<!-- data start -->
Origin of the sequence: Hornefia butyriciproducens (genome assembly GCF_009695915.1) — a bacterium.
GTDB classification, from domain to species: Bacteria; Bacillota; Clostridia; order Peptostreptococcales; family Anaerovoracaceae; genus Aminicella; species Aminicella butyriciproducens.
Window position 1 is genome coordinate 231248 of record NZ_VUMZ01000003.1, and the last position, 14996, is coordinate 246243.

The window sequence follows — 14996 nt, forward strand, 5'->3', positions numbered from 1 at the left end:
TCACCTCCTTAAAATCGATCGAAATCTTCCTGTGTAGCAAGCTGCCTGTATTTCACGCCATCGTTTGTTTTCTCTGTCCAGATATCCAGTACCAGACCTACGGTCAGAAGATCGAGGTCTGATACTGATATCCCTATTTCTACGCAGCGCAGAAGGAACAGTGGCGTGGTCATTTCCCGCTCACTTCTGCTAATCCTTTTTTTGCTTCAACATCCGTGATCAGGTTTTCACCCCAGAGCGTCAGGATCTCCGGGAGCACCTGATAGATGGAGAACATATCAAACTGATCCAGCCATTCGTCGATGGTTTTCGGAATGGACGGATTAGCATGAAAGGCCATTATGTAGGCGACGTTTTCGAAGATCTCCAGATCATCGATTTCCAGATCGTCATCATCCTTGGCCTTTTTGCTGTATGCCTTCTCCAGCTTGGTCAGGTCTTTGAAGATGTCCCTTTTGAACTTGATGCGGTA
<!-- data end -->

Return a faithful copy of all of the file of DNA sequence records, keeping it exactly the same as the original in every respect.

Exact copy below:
Origin of the sequence: Hornefia butyriciproducens (genome assembly GCF_009695915.1) — a bacterium.
GTDB classification, from domain to species: Bacteria; Bacillota; Clostridia; order Peptostreptococcales; family Anaerovoracaceae; genus Aminicella; species Aminicella butyriciproducens.
Window position 1 is genome coordinate 231248 of record NZ_VUMZ01000003.1, and the last position, 14996, is coordinate 246243.

The window sequence follows — 14996 nt, forward strand, 5'->3', positions numbered from 1 at the left end:
TCACCTCCTTAAAATCGATCGAAATCTTCCTGTGTAGCAAGCTGCCTGTATTTCACGCCATCGTTTGTTTTCTCTGTCCAGATATCCAGTACCAGACCTACGGTCAGAAGATCGAGGTCTGATACTGATATCCCTATTTCTACGCAGCGCAGAAGGAACAGTGGCGTGGTCATTTCCCGCTCACTTCTGCTAATCCTTTTTTTGCTTCAACATCCGTGATCAGGTTTTCACCCCAGAGCGTCAGGATCTCCGGGAGCACCTGATAGATGGAGAACATATCAAACTGATCCAGCCATTCGTCGATGGTTTTCGGAATGGACGGATTAGCATGAAAGGCCATTATGTAGGCGACGTTTTCGAAGATCTCCAGATCATCGATTTCCAGATCGTCATCATCCTTGGCCTTTTTGCTGTATGCCTTCTCCAGCTTGGTCAGGTCTTTGAAGATGTCCCTTTTGAACTTGATGCGGTA